The car stopped at the traffic signal for a few minutes. Slightly irritated at the short wait, and for nothing else to do, I looked around impatiently. It was a hot Palakkad afternoon, and next to me, two ladies in a red scooty were talking animatedly. Another youngster stopped by my car on his cycle, and started admiring his reflection on the adjoining shop window. People were walking about on the narrow pavement, most of them bent over their smartphones, totally oblivious to their surroundings.

And then I saw her. A frail, bent, dark, old woman, walking with the aid of a crude bamboo stick. She was wearing a faded green saree which had definitely seen better days. A forehead drenched in sweat revealed the heat outside my air-conditioned car and I noticed that she wiped it with the ends of her tattered saree, before heading towards one of the glitzy kids wear shop situated on the side of the road, filled with all things pretty and nice.  Enter she didn’t, and waited with an outstretched palm and beseeching look outside the door, only to be shooed away by the burly shopkeeper inside, who might have been worried that her presence would thwart other potential customers.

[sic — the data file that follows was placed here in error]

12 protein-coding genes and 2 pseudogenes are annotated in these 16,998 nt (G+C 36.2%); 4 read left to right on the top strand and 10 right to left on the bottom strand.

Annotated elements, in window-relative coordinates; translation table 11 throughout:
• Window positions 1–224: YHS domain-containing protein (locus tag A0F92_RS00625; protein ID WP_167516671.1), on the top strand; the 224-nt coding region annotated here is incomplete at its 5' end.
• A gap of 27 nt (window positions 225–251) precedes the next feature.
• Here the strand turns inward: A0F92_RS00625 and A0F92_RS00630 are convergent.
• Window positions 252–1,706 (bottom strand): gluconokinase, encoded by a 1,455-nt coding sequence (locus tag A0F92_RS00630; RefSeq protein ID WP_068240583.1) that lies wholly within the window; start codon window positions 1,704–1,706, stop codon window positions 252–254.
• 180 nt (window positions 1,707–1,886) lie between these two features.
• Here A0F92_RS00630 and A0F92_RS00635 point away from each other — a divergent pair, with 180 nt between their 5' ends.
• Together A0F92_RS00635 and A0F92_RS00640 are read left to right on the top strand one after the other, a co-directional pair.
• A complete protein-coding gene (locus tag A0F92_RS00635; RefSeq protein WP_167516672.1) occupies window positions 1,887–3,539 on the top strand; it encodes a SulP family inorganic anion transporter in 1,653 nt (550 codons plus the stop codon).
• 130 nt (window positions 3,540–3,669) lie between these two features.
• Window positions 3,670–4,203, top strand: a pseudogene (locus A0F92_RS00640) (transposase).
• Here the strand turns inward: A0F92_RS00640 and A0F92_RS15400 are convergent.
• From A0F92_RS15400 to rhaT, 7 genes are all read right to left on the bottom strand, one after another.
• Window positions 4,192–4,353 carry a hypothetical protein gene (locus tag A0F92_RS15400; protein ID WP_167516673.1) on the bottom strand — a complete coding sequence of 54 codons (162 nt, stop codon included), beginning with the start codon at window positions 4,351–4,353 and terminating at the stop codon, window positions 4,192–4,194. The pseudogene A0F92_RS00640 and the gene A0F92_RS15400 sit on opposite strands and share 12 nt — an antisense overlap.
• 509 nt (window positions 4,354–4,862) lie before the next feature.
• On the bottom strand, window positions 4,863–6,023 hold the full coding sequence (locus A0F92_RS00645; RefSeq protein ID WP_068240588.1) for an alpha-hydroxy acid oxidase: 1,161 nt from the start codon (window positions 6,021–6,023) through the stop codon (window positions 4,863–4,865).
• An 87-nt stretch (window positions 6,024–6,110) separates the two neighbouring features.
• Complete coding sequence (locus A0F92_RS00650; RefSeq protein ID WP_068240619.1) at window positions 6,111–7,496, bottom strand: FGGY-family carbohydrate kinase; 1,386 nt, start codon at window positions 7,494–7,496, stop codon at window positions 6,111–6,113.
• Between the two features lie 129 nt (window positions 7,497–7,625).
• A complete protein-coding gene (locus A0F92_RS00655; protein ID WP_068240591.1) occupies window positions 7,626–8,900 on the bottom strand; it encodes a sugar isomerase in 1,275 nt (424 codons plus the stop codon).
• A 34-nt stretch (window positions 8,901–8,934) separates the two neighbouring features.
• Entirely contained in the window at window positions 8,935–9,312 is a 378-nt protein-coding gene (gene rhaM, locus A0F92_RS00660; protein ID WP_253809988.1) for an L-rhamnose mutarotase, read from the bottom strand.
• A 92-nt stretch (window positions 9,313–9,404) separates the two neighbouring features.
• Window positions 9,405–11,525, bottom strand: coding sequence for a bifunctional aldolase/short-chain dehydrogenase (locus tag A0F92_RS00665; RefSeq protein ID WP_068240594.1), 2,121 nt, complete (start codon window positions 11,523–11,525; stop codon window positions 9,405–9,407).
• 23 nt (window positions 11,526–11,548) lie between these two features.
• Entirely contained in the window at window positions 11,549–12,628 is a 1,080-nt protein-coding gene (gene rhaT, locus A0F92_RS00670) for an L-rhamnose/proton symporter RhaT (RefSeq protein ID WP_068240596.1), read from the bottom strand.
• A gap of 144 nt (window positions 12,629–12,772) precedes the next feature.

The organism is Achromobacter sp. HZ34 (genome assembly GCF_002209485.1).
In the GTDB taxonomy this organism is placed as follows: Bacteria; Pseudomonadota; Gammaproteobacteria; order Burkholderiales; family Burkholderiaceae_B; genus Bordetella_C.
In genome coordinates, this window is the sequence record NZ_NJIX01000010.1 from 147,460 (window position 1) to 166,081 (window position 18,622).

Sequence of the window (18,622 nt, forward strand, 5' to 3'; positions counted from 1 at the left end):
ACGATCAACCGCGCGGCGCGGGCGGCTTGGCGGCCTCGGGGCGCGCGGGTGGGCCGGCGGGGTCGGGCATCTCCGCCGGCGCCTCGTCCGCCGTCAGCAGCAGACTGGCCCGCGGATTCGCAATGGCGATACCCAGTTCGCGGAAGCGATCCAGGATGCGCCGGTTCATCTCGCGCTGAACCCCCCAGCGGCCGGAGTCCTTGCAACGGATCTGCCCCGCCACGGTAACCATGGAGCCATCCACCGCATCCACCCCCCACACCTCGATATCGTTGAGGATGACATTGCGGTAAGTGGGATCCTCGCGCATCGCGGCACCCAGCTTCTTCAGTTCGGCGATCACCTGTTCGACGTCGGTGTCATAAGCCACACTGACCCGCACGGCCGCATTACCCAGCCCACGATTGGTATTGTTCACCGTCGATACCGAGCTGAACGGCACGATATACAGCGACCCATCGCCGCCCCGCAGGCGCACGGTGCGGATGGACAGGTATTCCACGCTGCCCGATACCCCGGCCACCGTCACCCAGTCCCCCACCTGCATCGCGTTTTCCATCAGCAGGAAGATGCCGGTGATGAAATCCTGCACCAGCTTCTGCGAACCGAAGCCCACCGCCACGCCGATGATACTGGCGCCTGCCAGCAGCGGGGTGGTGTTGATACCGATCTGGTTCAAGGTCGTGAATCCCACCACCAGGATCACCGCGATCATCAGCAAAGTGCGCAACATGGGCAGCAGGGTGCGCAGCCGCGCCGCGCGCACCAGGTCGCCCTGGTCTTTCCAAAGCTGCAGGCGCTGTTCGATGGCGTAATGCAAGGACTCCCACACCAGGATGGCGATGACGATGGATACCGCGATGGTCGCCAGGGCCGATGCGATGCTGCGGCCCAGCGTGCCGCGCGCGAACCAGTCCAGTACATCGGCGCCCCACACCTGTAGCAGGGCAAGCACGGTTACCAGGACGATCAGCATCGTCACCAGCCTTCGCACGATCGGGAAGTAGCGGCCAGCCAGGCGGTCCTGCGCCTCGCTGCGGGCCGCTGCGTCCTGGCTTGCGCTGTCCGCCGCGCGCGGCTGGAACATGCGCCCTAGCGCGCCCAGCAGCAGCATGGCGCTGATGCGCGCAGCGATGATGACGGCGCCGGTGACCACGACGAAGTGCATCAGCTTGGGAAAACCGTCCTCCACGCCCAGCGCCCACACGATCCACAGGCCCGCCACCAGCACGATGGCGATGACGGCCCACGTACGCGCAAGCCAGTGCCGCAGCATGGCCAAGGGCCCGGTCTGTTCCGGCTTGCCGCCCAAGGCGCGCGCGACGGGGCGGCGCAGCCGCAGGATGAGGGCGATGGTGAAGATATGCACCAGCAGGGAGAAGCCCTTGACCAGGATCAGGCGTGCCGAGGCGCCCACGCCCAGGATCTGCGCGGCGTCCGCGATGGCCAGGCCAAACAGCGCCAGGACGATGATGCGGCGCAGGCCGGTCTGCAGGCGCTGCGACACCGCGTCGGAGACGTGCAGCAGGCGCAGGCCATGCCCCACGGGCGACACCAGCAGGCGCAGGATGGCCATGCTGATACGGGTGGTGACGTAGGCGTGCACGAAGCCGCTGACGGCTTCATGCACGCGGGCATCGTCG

I guess she was used to such treatment, and without a word, she turned back. But at that moment, her eyes rested on the small child-mannequin outside the shop, which was kept to entice customers, and involuntarily, she affectionately fondled its chin with her fingers, and brought them up to her lips to kiss them lovingly. A spark  of pure love and joy illuminated her tired eyes for a fraction of a second, and then she quietly turned around and walked away from the shop.

It was just a lifeless mannequin. Wonder why she did it. Perhaps she was recollecting some vague memory involving her own children.. or perhaps she may have been missing her grandchildren who she may not have seen since long…. I don’t know.

The signal turned green and I resumed my drive.